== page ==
New weapon in oncology armamentarium against ovarian cancer deemed ‘biggest breakthrough in a decade’

A new experimental drug has shown extremely promising results in the treatment of metastasized ovarian cancer, with trial doctors going as far as saying that it is the ‘biggest breakthrough ten years.’

Ovarian cancer may cause few or no symptoms when it first develops, so it is commonly detected at an already advanced stage, making treatment options difficult. About a fifth of cases actually present with distant metastases, with most of these being terminal and requiring supportive or palliative care. Ovarian cancer kills an average of 4,000 people a year in the UK alone.

A new drug, ONX-0801, is currently being tested in a phase one clinical trial conducted at the Royal Marsden cancer hospital in London. The compound has shown extremely positive results so far, after seven out of fifteen women who were administered the trial drug experienced substantial tumour shrinkage.

Notably, ONX-0801 was only being tested for safety, but the unexpectedly beneficial therapeutic results encouraged the investigators to quickly move to further trials.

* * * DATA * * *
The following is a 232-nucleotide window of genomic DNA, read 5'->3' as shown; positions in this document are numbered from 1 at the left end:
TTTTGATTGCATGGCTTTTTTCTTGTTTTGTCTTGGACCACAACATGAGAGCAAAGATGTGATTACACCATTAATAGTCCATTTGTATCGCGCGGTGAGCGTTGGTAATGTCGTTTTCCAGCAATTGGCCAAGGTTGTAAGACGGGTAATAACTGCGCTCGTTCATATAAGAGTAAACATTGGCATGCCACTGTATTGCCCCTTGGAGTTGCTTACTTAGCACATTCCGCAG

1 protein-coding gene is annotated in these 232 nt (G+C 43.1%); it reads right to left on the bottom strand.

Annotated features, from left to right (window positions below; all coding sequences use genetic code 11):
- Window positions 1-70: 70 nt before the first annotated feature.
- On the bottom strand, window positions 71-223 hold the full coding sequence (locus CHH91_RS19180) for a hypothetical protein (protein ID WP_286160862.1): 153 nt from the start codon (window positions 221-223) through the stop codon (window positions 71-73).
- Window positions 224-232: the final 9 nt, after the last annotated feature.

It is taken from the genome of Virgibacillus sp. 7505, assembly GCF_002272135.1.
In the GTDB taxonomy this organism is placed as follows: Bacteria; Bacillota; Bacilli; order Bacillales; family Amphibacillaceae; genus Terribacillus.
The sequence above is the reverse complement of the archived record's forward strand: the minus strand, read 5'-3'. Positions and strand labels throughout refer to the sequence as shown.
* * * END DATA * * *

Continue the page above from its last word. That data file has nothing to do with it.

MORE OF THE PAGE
ONX-0801 was administered to women who had poor or negligible therapeutic response to standard chemotherapy treatment.

The drug is an alpha-folate receptor (aFR)-mediated inhibitor of thymidylate synthase. Administered intravenously, it selectively targets and binds to tumour cells where aFR expression is higher. Healthy cells remain relatively unaffected as aFR expression is significantly lower. Once bound, ONX-0801 inhibits both DNA synthesis and cell division, inducing cell apoptosis (death of the cell.)

Though initial results regarding the therapeutic outcomes of ONX-0801, further research and trials are needed to confirm its viability in the fight against ovarian cancer.

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